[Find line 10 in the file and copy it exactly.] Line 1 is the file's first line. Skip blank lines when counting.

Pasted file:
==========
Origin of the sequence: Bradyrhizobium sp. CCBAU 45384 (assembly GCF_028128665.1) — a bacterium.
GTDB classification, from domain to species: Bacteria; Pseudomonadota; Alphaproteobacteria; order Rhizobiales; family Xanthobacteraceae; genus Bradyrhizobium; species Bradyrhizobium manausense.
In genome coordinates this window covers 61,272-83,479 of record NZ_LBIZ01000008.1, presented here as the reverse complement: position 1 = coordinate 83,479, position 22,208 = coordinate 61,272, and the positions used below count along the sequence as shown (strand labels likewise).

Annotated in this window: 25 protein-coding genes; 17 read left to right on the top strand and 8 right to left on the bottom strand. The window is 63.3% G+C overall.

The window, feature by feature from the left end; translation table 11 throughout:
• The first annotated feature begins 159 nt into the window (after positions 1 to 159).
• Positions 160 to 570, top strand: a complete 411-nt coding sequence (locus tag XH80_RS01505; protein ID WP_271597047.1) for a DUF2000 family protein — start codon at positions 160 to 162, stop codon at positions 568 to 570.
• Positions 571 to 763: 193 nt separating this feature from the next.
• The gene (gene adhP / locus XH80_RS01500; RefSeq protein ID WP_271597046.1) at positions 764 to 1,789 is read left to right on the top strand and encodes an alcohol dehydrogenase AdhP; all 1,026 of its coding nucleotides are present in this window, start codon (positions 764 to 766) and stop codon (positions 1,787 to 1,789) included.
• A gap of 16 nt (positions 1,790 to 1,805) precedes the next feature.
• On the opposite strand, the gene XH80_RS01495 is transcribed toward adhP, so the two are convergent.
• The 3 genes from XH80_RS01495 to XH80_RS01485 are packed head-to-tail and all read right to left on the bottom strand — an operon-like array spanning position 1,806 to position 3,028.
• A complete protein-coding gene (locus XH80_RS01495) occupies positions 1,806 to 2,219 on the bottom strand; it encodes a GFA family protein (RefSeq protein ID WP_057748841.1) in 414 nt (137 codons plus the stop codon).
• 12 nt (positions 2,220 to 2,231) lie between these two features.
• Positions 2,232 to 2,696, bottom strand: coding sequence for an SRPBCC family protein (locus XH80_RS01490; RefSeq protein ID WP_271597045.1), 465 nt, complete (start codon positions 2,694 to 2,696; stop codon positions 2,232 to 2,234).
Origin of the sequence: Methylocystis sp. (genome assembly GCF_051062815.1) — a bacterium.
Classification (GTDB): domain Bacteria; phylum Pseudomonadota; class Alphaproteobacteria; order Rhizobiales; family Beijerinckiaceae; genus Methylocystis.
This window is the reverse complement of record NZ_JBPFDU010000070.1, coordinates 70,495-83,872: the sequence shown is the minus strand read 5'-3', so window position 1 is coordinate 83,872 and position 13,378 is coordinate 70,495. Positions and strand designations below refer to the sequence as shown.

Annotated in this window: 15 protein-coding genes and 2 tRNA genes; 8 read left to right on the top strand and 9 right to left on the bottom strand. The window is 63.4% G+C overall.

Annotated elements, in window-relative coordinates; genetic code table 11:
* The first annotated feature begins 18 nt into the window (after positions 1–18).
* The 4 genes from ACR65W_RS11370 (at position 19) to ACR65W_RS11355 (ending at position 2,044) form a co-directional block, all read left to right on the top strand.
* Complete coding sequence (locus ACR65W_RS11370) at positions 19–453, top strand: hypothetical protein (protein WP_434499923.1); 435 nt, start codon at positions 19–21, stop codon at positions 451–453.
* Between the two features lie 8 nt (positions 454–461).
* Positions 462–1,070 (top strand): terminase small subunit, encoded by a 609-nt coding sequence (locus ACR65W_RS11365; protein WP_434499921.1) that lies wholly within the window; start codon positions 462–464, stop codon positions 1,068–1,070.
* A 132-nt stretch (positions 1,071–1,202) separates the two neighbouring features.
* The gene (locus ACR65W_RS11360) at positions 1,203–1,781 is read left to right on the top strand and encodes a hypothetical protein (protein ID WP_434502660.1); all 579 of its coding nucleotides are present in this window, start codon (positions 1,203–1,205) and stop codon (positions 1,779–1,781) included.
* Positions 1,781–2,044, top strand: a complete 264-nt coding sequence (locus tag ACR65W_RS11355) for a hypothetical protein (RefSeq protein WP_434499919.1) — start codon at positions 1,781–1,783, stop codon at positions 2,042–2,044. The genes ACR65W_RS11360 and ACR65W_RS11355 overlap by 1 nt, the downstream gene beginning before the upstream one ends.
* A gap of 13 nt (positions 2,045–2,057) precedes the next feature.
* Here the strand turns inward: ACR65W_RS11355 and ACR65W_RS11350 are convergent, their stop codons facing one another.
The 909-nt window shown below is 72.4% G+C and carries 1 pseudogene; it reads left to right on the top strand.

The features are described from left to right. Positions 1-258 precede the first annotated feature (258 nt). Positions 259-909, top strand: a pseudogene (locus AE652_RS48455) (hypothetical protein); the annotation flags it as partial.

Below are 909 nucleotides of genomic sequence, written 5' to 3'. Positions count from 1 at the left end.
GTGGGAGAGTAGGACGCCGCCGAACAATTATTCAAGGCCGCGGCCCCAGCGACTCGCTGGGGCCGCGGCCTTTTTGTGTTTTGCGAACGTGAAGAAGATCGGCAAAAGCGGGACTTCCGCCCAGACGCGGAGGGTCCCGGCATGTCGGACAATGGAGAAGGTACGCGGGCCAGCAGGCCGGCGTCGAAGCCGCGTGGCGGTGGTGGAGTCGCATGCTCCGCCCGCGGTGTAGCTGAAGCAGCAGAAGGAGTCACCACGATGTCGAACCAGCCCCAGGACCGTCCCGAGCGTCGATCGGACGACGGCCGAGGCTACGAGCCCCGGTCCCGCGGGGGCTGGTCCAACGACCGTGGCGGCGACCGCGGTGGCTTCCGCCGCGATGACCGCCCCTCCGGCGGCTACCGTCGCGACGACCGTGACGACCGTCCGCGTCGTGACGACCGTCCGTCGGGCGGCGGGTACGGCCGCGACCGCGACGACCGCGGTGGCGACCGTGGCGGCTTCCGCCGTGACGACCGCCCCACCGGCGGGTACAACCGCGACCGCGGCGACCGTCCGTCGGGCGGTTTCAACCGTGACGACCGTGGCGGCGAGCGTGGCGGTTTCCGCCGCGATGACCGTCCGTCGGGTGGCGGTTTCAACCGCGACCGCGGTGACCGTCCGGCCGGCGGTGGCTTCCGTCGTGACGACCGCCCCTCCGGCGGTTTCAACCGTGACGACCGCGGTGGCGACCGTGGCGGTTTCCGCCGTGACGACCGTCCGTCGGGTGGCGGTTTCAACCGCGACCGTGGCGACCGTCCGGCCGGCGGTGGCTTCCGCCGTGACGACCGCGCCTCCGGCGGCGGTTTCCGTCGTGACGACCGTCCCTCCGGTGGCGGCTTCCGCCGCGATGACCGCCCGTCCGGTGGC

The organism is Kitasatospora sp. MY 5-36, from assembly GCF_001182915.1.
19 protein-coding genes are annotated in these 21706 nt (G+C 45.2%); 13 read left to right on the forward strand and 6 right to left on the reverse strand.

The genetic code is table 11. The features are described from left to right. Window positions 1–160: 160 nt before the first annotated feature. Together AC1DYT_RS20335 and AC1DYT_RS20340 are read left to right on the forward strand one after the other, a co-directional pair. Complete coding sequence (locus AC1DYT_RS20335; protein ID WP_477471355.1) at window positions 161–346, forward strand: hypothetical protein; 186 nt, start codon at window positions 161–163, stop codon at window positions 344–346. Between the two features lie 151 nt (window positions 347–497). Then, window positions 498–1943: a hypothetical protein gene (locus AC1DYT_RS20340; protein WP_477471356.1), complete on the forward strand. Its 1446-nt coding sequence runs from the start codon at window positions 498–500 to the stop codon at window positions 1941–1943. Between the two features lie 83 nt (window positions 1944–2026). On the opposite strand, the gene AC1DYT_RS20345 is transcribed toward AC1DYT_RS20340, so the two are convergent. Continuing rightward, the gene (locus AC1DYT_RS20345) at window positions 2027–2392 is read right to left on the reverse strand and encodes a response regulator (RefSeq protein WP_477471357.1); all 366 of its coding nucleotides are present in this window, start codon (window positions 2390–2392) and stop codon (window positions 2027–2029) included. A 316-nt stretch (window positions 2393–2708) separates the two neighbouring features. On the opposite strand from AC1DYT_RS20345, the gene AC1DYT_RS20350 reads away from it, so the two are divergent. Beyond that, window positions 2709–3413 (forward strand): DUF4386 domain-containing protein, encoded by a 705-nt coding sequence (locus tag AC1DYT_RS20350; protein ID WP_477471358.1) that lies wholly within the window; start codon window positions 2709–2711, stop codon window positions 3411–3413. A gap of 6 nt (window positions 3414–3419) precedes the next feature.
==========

• A gap of 16 nt (positions 1,790 to 1,805) precedes the next feature.